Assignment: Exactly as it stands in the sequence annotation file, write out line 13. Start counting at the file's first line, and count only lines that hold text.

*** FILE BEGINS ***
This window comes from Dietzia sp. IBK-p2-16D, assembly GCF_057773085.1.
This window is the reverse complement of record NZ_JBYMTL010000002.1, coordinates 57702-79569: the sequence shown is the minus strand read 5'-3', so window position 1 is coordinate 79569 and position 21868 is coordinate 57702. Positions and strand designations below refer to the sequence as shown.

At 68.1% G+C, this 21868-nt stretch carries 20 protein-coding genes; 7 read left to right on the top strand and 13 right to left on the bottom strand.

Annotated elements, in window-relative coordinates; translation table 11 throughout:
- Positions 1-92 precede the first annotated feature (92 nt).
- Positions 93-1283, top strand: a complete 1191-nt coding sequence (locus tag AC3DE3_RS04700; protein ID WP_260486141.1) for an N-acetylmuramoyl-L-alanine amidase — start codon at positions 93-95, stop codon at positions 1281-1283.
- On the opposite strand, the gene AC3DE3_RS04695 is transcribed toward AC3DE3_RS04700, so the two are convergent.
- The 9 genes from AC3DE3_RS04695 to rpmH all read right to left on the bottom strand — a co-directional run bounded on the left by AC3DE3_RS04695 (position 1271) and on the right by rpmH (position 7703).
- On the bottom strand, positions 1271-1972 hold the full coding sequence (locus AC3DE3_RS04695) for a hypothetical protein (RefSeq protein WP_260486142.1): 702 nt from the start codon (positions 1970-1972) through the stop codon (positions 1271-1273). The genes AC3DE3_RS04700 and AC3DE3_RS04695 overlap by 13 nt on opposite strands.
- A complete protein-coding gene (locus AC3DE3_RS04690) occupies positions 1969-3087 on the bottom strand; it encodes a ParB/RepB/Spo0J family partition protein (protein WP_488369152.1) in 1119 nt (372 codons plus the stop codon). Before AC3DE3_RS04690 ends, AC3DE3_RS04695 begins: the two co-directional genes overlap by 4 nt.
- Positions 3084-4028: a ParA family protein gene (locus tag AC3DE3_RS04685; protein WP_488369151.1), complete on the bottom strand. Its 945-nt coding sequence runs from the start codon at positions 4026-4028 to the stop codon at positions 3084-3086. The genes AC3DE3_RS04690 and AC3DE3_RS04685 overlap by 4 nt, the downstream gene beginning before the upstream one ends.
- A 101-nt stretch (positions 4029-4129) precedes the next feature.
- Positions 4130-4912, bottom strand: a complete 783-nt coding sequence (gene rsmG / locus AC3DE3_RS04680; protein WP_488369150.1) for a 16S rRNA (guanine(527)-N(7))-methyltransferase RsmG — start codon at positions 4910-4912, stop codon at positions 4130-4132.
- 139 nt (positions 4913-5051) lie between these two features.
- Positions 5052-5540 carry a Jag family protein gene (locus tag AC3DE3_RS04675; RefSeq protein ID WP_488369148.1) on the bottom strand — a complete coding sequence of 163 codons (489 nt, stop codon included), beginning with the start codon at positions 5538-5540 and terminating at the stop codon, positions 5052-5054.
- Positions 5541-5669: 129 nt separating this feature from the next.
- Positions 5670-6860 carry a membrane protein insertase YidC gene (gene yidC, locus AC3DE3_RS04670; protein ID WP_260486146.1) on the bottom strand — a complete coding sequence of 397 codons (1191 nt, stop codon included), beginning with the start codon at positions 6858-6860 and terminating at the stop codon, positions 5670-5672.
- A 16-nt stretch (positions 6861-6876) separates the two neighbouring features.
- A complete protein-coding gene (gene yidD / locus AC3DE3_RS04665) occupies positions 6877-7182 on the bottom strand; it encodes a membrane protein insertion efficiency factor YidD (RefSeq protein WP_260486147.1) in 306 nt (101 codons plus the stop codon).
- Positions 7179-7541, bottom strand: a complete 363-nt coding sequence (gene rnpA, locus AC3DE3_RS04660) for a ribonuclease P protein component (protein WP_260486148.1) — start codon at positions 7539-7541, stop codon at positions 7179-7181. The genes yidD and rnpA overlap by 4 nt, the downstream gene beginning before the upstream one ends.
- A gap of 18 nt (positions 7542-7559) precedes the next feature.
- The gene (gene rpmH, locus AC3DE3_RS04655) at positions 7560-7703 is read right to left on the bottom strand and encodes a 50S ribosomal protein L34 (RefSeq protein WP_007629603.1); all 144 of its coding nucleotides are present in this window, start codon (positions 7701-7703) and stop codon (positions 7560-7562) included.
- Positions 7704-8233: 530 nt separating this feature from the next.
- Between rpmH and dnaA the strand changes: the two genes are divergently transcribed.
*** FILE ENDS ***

- Positions 4130-4912, bottom strand: a complete 783-nt coding sequence (gene rsmG / locus AC3DE3_RS04680; protein WP_488369150.1) for a 16S rRNA (guanine(527)-N(7))-methyltransferase RsmG — start codon at positions 4910-4912, stop codon at positions 4130-4132.